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Mask Selection in Pandemic-Era Dental Practice

While dentistry has long been celebrated for embracing infection prevention protocols and guidance updates, nothing tested clinicians’ mettle more than the COVID-19 pandemic.


While dentistry has long been celebrated for embracing infection prevention protocols and guidance updates, nothing tested clinicians’ mettle more than the COVID-19 pandemic. With elective procedures and routine care effectively halted during the early stages of the outbreak, in the ensuing months patients and practitioners began to cautiously return to some stage of normalcy, especially with the advent of SARS-CoV-2 vaccines. As care resumed, the specter of COVID-19 placed renewed emphasis on personal protective equipment (PPE) as a means of controlling the spread of the virus and other pathogens.

Given the importance of choosing the right mask for the task at hand — and with the understanding that masks have been a cornerstone of practice for years — we wished to explore how guidance has changed since the pandemic, and how this has impacted oral health professionals. Noting that U.S. Centers for Disease Control and Prevention (CDC) guidelines for PPE have been revised several times since COVID-19 emerged, Kandis V. Garland, RDH, MS, an educator and frequent contributor on infection prevention topics, says the current guidance is clear. “An N95 respirator (or the equivalent) is recommended for aerosol-generating procedures, such as the use of high-speed handpieces and ultrasonic scaling, while surgical masks can be used for other tasks that are non-aerosol generating,” she reports.

medical professional putting on a mask

Recognizing that N95 respirators are “challenging to get used to,” Garland says proper fit testing helps, and that it’s simply a matter of getting used to a tighter-fitting seal. “Going forward, it’s possible — and perhaps likely — N95s will become routine in practice, even as the pandemic fades,” she predicts.

“Current guidance from CDC states that for non-aerosol-generating procedures (such as exams or sterilization processing) that might involve splash or spatter, clinicians should adhere to standard precautions. This means wearing a surgical face mask, eye protection (face shield or goggles), a gown or other protective clothing, and gloves,” she notes. “For aerosol-generating procedures, CDC recommends the use of standard precautions, as well as an N95 respirator (or the equivalent) rather than a surgical face mask.”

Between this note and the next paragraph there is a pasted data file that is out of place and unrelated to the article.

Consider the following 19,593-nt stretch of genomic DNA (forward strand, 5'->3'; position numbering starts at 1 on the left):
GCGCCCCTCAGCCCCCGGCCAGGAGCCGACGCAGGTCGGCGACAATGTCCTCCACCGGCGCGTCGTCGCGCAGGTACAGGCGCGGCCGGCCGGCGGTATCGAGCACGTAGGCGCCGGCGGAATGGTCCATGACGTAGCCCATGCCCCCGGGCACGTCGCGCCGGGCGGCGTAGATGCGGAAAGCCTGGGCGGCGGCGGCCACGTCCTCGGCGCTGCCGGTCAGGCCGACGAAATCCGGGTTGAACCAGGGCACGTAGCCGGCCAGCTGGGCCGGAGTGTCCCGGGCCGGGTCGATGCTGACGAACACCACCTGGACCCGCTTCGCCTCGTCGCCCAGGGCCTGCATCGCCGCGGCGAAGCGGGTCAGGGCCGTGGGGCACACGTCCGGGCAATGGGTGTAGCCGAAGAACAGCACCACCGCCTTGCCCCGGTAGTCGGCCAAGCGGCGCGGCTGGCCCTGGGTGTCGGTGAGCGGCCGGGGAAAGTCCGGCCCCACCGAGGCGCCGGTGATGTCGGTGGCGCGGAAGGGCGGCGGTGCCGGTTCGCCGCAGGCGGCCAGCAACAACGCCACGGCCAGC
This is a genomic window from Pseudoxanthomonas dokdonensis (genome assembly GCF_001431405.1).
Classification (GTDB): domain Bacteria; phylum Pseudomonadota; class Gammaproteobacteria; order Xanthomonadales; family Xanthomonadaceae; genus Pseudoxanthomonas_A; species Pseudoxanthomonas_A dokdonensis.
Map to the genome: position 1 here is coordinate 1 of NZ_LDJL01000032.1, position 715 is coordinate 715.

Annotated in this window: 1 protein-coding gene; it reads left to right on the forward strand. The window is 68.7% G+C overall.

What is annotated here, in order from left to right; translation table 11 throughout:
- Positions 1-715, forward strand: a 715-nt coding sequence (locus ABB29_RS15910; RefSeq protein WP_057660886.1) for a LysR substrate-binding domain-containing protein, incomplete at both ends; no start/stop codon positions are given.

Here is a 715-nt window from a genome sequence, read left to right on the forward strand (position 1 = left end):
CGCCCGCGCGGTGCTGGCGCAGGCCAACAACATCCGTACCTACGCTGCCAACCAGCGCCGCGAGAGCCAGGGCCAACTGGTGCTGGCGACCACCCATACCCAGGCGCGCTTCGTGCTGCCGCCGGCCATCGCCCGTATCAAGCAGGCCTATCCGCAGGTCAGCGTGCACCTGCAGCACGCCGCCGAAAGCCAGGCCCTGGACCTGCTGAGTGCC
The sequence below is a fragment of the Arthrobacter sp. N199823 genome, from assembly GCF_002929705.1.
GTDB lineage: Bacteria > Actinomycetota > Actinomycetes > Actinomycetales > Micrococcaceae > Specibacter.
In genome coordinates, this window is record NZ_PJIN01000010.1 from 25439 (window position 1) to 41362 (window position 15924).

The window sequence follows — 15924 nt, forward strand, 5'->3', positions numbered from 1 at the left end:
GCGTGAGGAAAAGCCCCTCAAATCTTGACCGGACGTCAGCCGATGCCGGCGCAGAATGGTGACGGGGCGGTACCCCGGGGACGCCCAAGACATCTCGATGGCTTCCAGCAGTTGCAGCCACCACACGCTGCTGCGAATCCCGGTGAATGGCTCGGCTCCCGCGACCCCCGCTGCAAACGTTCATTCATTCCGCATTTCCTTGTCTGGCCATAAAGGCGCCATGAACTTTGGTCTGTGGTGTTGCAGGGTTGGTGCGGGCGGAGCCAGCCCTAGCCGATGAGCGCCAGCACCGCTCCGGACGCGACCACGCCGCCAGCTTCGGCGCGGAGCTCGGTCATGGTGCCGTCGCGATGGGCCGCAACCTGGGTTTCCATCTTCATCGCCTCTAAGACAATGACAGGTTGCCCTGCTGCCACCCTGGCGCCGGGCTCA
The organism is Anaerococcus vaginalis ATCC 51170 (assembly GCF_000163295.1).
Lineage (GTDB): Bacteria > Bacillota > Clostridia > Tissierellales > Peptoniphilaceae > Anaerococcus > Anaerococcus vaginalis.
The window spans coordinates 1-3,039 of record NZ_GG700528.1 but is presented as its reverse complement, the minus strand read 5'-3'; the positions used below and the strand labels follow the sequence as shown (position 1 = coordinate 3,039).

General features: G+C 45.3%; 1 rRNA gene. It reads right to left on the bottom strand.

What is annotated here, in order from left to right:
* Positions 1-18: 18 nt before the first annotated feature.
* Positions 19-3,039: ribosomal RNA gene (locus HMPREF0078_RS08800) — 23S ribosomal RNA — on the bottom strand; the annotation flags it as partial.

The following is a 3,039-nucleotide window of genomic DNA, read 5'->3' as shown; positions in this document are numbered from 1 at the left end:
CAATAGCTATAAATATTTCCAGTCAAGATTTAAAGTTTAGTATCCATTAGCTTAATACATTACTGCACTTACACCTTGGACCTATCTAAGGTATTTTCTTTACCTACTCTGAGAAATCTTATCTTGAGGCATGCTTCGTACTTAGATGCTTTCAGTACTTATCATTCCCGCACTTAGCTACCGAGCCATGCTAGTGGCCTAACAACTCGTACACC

When asked to expand on N95 equivalents, Garland says alternatives include disposable filtering facepiece respirators, powered air-purifying respirators or elastomeric respirators. All of which should be used in the context of a comprehensive respiratory protection program, she adds.

Knowing that some providers have utilized a double-mask technique during the pandemic, Garland observes, “There is no recommendation for double-masking from CDC or any other agency. Double-masking does not provide double protection or any added benefit. In fact, it might even be detrimental, as it is difficult to breathe, creates gaps rather than a seal, and, ultimately, is more costly.” 

One significant change in PPE practices during the pandemic is the increased use of face shields and goggles, a development that aligns with current guidelines. “Face shields are one option CDC recommends for protective eyewear and for additional splash/spatter control so the mask or respirator does not become as wet and contaminated. A wet mask can lead to microbial wicking that renders it ineffective,” she says.  

While PPE choices remain a personal decision, Garland reminds us that new science is always emerging, adding, “Continual revisions of evidence-based guidelines will continue as we learn more about COVID-19 — but, in the meantime, clinicians are advised to follow CDC best practices to ensure safe care.” 

From Decisions in Dentistry. April 2022;8(4):46.

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